Most people’s approach to innovation. Yours too?

How about:

A Virtual Reality game where everything is built just as the gamer is exploring their environment. By applying Machine Learning–situations, characters and objects are being created using a mix of randomness and the gamer’s choices, in a way that maximizes pleasant surprises and builds a story that, every time you progress, it gets better (as in tailored to your likes). On top of everything, the currency unlocked inside the game through increasingly complex challenges is a coin traded on cryptocurrency markets and can be exchanged for real value in the real world.

Just imagine how cool this would be, the millions of people playing it, the phenomenon it would create.

We will be rich!

dude using a VR set

It took me exactly 5 minutes to think this up.

And this is how most new ideas show up.

Let’s call it brute-force ideation.

You take a hammer (e.g. a trend) and smash it into whatever is closest to your area of knowledge. Sometimes not even your area, but something you think you understand. In the example above: gaming.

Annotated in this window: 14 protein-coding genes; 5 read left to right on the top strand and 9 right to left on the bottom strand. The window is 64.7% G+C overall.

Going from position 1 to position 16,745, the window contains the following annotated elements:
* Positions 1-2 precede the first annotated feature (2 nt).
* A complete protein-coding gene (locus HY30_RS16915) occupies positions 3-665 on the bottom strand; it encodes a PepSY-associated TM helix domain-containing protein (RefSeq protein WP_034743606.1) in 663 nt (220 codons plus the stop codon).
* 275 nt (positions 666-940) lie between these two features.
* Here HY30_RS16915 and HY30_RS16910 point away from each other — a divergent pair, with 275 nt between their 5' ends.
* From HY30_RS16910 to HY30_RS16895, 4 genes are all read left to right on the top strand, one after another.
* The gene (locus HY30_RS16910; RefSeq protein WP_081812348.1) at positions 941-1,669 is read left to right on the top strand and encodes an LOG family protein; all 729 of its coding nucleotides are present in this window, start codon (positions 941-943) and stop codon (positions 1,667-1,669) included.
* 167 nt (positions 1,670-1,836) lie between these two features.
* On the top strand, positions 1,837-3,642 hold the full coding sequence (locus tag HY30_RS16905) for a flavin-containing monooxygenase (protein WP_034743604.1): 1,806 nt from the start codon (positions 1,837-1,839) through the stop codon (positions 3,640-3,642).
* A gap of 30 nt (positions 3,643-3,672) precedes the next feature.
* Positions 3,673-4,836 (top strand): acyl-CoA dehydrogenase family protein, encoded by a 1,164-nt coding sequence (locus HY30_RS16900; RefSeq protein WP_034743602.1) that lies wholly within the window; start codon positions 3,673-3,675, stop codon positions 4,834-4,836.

I’ve played some games. That doesn’t even remotely qualify me as understanding gaming. It just feels you understand it.

And this is one of the many reasons most start-ups fail.

In fact, it depends on when you label something as “failed.” The idea above has already failed because it will never be built by any rational person (hopefully).

While the story can be fine-tuned to sound believable and at a certain point of complexity receive investment (angel, venture, crowdfunding), it has some deep flaws:

  1. The first experiences with it would be bad. It would take several playthroughs until the Machine Learning Algorithm would understand what you like. This means a decent amount of time spent up-front by the gamer just to start having a half-decent experience playing.
  2. VR games aren’t that good right now and it would take a few more years of both market adoption and technological advancement (including the slower, market dependent, hardware part).
  3. There would have to be a limited amount of cryptocurrency.

Now, if you take all the smartest and experienced people you can find from all the different fields above, you might have an increased chance of building something that would work.

But for all these experts, the underlying element should be a deep knowledge of what needs the end-customer has. Without this deep knowledge about needs, only about technical aspects (which is very common), the whole process becomes a missed shot.

Let’s validate there’s a need that can fuel our crazy ideas first. – Your mind, from now on.


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